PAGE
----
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Ciena Win Rekindles Long-Haul Hopes

Ciena Corp. (Nasdaq: CIEN) plans to announce this morning that it has expanded its deployment of CoreDirector switches inside Teléfonos de México (Telmex), the carrier it first announced core switch sales with back in 2002 (see Ciena's Optical Switch Fiesta).

The deal points to a general pickup in long-haul transport applications, according to Rob Adams, the company's VP of core transport product line management and product marketing. He says Ciena is seeing a greater number of long-haul RFPs, mostly from carriers outside the U.S.

"We are seeing a number of different applications, including everything from wireless backhaul to triple-play applications," he explains. There is also a greater amount of potential business in the traditional applications such as "backhauling DSLAMs and Internet telephony."

That Ciena's current customers are buying again is a good sign. It was only a few months ago that the vendor was stung by delays in CoreDirector deployments -- delays so significant that Ciena missed its quarterly revenue goals (see Ciena Warns of Revenue Miss). Ciena says the deal with Telmex is also significant because of the use of the CoreDirector's new(ish) Gigabit Ethernet Line Module to provide point-to-point or point-to-multipoint data services (see Ciena Drums Up Data Strategy and Ciena Previews Data Enchancements).

Ciena, however, couldn't be more specific about the applications enabled by the Ethernet module. Likewise, the vendor was forbidden to talk about the size of the deployment and the revenues it could expect as a result of the additional business.

What we do know is why carriers, in theory, would want native Ethernet interfaces on a CoreDirector. A carrier such as Telmex could aggregate data traffic from add/drop multiplexers (ADMs) and multiservice provisioning platforms (MSPPs) via the CoreDirector, which would save them from having to install edge routers with Ethernet interfaces that would sit alongside the switch and handle data traffic. That's Ciena's company line, anyway. It's also not clear that Ciena really won the additional Telmex business away from any other vendor. According to Ciena spokespeople, Telmex never issued an official request for proposal (RFP) for its needs, so Ciena stood a better chance by being an incumbent supplier. — Phil Harvey, News Editor, Light Reading

andybryant 12/5/2012 | 3:27:24 AM
re: Ciena Win Rekindles Long-Haul Hopes Hmm.

I don't understand why anyone would want to use GE interfaces for aggregation on a core SDH crossconnect. I'd have thought it would be much more economic to do ethernet aggregation on edge routers...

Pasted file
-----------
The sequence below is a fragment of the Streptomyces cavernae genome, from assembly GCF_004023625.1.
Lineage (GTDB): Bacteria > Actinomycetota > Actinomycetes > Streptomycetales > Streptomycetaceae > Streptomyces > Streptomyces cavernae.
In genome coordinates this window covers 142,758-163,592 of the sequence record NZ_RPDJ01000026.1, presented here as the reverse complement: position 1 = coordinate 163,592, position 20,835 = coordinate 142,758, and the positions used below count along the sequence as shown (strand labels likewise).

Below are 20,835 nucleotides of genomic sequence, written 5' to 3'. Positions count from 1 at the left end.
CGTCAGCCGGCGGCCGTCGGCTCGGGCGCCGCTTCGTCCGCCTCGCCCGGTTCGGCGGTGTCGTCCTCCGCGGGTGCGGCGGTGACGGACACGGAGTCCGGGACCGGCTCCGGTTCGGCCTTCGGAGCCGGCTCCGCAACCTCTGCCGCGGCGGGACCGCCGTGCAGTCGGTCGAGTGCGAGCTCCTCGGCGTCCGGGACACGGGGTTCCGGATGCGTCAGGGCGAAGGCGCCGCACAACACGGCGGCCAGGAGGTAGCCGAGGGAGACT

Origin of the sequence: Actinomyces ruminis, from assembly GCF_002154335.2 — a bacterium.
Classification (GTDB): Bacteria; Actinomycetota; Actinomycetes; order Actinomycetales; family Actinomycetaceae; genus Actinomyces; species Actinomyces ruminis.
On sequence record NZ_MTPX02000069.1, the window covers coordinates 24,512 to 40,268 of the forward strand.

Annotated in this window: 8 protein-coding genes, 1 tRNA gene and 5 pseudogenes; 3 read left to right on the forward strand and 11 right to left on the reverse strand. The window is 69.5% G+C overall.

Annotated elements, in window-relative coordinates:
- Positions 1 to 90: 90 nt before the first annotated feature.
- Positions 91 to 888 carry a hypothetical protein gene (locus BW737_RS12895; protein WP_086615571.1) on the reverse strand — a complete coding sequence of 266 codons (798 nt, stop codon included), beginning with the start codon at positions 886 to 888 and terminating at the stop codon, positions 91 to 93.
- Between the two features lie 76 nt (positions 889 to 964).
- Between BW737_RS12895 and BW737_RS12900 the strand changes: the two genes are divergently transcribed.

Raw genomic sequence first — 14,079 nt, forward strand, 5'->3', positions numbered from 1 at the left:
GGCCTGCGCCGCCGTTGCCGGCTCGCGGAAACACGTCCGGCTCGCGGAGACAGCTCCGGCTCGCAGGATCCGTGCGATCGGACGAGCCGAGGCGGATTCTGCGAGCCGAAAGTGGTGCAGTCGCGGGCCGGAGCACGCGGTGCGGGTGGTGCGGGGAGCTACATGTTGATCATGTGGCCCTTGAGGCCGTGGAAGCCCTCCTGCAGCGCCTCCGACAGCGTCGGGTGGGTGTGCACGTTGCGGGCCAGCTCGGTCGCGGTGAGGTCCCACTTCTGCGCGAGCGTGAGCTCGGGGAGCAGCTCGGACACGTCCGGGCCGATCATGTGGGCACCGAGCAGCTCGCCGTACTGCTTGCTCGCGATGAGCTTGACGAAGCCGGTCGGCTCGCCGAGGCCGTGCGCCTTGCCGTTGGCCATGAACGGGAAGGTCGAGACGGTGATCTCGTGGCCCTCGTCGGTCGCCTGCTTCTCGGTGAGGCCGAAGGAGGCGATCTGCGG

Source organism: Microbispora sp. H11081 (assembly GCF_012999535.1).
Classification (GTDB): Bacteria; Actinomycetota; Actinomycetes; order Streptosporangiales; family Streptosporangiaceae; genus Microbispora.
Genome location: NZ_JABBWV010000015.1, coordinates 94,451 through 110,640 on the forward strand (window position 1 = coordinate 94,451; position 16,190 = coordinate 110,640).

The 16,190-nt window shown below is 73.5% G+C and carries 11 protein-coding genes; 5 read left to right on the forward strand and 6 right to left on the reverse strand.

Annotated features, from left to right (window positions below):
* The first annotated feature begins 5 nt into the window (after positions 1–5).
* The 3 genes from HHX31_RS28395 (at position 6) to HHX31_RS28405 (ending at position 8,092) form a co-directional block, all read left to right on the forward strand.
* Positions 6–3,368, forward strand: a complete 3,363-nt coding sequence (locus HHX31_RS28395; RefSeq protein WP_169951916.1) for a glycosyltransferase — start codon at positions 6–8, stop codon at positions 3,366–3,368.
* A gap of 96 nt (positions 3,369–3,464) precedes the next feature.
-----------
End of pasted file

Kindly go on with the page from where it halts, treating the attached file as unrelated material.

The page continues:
Unless I've missed something.

A.
douggreen 12/5/2012 | 3:27:23 AM
re: Ciena Win Rekindles Long-Haul Hopes "I don't understand why anyone would want to use GE interfaces for aggregation on a core SDH crossconnet."

I think that Phil is not using the term "Edge Router" in the normal sense (aggregating a lot of sub-megabit traffic into high speed interfaces. He is speaking of a router that takes gigabit traffic and converts it into SONET/SDH so it can be handled by the switch and transport system (conversion versus aggregation).

I don't know of any ADMs that don't provide this function already (more efficiently). Many (if not most)large Ethernet switches provide OC-N interfaces as well. You would have to run an individual business case to see if it is cheaper to convert on the CoreDirector or externally.

It does allow you to connect cheaper Ethernet devices that don't support EOS or POS interfaces. Most of these devices are not considered "carrier grade."
DCITDave 12/5/2012 | 3:27:21 AM
re: Ciena Win Rekindles Long-Haul Hopes Righto, Doug.

Sorry if that bit was confusing. I was giving Ciena a bit of leeway in trying to describe what's possible without the advantage of knowing what's actually being done in the Telmex network.

ph
glasstotheass 12/5/2012 | 3:27:17 AM
re: Ciena Win Rekindles Long-Haul Hopes To back up Doug:

Has anyone priced a POS interface on a Juniper or Cisco router recently? Ben Dover! These are often 8-10x the cost of the equivalent Ethernet bandwidth.

The logic seems to be: I, Crisco, want to sell more core routers. My wet dream is to replace the entire carrier class (no quotes) SONET core (made up of CoreDirector-like boxes running VCAT+LCAS over circuits) with my "carrier class" (note the quotes) million-dollar-line card routers. I don't want to encourage a circuit core, so why should I sell POS linecards for less than the core router cost would be?

To their credit, CIENA (more likely their customers) have realized this and are removing this lever from the Criscos of the world.

Cheers,

..


douggreen said:
I don't know of any ADMs that don't provide this function already (more efficiently). Many (if not most)large Ethernet switches provide OC-N interfaces as well. You would have to run an individual business case to see if it is cheaper to convert on the CoreDirector or externally.

It does allow you to connect cheaper Ethernet devices that don't support EOS or POS interfaces. Most of these devices are not considered "carrier grade."
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